During my childhood, the beautiful Appalachian mountains of Southern West Virginia served as the playground of my friends and me. We were rugged outdoor kids who simply loved adventure. We didn’t sit indoors like most kids today, playing video games and surfing the Net; we were too busy out playing ball, swinging on grapevines, catching crawdads and minnows, hiking, swimming or fishing at the old pond, camping, or anything else that would get us out of the house. Had our parents only known a fraction of what we were doing, they would have surely maintained a fuller prayer life.
We especially loved to play games. We’d play hide-and-seek, tag, and tackle-the-man-with-the-football, as well as make-believe games like cowboys and Indians or cops and robbers. In the world of make-believe, guns were created by sticking your thumb straight up and extending your index finger straight out while curling the other three fingers around a make-believe pistol grip. If someone pointed his “gun” at you and shouted “Bang!” or “Pow!” you were considered dead and were obligated to fall to the ground immediately without moving.
One day in particular we were playing cowboys and Indians deep in the mountains. Envisioning myself as John Wayne, better known as the Duke, I had my “five-shooters” out and ready for action. I decided to climb a huge tree to get a better view of where the “bad-guys” were hiding. Climbing higher and higher, I saw no sign of anyone until I was six to eight feet off the ground. It was from there I noticed Gary Browning (my cousin) quietly sneaking along, ready to shoot the first thing that moved. I allowed him to move in a little closer before taking aim and shooting; however, I was distracted by a noise from the other side of the tree.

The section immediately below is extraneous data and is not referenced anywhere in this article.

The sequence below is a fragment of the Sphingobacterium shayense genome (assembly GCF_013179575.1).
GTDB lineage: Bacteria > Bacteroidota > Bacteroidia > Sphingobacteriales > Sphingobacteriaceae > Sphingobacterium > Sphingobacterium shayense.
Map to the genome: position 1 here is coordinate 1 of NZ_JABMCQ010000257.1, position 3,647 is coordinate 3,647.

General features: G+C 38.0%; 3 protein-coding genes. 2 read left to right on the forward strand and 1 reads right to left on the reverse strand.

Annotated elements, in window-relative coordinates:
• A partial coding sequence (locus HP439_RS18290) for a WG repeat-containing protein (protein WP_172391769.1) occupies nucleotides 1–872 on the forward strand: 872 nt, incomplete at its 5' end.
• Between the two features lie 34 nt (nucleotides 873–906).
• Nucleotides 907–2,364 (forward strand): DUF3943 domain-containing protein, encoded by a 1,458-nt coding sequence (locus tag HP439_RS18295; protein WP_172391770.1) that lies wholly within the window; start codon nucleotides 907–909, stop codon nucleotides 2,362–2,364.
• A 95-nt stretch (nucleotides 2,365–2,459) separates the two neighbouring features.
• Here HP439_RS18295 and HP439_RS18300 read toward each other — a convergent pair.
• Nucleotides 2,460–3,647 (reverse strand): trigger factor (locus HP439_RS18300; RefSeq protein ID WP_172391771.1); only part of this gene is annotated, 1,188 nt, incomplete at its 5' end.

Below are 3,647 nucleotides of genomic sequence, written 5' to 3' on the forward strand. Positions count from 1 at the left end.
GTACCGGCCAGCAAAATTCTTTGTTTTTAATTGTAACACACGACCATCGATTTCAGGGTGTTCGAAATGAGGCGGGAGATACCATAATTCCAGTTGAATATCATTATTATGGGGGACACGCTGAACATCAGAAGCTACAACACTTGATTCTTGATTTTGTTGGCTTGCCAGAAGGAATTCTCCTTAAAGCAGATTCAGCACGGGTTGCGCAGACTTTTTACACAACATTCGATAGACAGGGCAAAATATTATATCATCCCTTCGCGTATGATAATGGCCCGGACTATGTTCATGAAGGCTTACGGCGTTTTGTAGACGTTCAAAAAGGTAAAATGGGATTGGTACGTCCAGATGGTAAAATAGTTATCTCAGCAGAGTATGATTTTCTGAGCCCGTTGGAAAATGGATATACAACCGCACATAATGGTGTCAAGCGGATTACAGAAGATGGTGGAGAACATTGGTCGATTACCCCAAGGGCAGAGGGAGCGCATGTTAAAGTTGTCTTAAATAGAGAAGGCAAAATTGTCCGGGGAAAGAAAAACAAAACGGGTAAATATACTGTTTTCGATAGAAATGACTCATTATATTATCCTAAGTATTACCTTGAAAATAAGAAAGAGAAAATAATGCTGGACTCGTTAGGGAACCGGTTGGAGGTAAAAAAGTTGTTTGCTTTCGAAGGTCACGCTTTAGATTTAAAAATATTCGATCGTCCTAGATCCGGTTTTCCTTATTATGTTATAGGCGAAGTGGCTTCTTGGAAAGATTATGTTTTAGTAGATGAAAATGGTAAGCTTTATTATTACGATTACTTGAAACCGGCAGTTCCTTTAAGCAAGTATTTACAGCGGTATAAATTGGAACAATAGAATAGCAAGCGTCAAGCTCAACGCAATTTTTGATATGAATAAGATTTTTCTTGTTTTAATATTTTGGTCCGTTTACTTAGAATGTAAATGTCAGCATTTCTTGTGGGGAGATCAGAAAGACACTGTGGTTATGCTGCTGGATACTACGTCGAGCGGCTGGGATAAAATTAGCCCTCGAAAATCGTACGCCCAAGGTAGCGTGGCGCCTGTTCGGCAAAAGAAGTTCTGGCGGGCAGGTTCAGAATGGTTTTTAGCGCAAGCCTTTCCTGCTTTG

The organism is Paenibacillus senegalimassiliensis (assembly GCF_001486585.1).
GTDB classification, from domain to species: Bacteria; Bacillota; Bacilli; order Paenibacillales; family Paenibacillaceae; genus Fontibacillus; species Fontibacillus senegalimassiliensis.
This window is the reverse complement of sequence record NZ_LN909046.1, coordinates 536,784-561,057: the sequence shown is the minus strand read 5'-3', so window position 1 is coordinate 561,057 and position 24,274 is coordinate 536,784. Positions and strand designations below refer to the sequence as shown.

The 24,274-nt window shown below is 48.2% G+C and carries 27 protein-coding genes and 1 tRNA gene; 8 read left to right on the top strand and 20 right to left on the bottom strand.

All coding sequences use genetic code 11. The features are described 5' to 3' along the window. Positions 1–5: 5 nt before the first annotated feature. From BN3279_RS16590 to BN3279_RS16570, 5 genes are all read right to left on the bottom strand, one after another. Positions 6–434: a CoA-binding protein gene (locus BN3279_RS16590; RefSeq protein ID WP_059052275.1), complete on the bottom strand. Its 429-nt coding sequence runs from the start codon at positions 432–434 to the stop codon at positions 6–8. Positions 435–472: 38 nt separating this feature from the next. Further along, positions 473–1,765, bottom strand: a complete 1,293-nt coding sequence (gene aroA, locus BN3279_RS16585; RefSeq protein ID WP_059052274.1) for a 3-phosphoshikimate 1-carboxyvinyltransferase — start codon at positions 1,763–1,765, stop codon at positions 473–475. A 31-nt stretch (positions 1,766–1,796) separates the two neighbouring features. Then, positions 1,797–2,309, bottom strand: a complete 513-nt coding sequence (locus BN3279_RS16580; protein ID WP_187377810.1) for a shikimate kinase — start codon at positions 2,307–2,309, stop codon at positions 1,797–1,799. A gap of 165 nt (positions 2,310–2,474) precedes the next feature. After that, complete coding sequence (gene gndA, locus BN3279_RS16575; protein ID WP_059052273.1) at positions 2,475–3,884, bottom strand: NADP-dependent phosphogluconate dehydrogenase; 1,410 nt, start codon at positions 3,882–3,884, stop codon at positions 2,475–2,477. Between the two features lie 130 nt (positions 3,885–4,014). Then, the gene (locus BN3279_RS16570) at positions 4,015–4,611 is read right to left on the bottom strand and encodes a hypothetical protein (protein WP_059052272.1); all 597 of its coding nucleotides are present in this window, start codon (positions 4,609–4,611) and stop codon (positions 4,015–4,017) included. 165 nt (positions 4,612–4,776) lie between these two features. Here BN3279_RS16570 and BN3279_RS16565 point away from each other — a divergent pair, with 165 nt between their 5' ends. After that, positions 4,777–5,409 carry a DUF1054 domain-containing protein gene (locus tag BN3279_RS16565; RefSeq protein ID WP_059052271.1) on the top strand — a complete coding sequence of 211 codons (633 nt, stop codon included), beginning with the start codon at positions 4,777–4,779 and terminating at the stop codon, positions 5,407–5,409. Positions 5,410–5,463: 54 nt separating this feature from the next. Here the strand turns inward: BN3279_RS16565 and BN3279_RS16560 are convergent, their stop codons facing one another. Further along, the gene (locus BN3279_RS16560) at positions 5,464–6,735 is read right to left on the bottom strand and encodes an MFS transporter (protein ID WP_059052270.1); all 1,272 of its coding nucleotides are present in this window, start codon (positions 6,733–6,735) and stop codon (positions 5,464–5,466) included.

Turning to investigate, I found myself staring straight down the index finger of Curtis Gibson. “Pow!” he shouted from the ground. Panicked that I was so far up the tree, I began climbing down as fast as I could. “The Duke has been shot in the foot!” I screamed. Remember, I was obligated to fall, but I was eight feet off the ground in a tree! “Bang!” shouted Gary who was now aware of my hiding place. “The Duke has been shot in the shoulder!” I screamed as I kept climbing down. “Pow, Pow!” A double shot came from Curtis. “The Duke has been shot twice in the calf!” I squalled, nearly reaching the ground. Then as I was dangling from the lowest limb, Curt and Gary emptied their imaginary ammo into me. “Pow! Bang-Bang! Pow, Pow-Pow! Bang!” From just about a foot I finally fell to the ground and announced, “The Duke is dead!”
Just like the make-believe bullets of childhood games, Satan’s fiery darts cannot make you fall. His blistering trajectories usually whiz toward us in the form of stinging words—words like “I want a divorce” or “You have cancer,” maybe even “You’re fired!” All of which can be painful, and sometimes even enough to make you want to give up, but none have the power to make you fall.
In Romans 8:38-39 the apostle Paul wrote: “For I am persuaded, that neither death, nor life, nor angels, nor principalities, nor powers, nor things present, nor things to come, nor height, nor depth, nor any other creature, shall be able to separate us from the love of God, which is in Christ Jesus our Lord.”
No matter what Satan throws at you, it will never be enough to make you fall. Remember, he can shoot all he wants, and even scream “Bang!” until he’s blue in the face, but the truth remains: if you do happen to fall, you will be forced to live with the fact that you had been shot down with blanks.
Mike Collins copyright 2003 firstname.lastname@example.org
Mike Collins is a syndicated columnist, broadcaster and author of Christian-related material. You can find Mike’s previous stories “Valentine’s Day Balloon” & “Mike’s Knives” in our archives. Www.2theheart.com/archives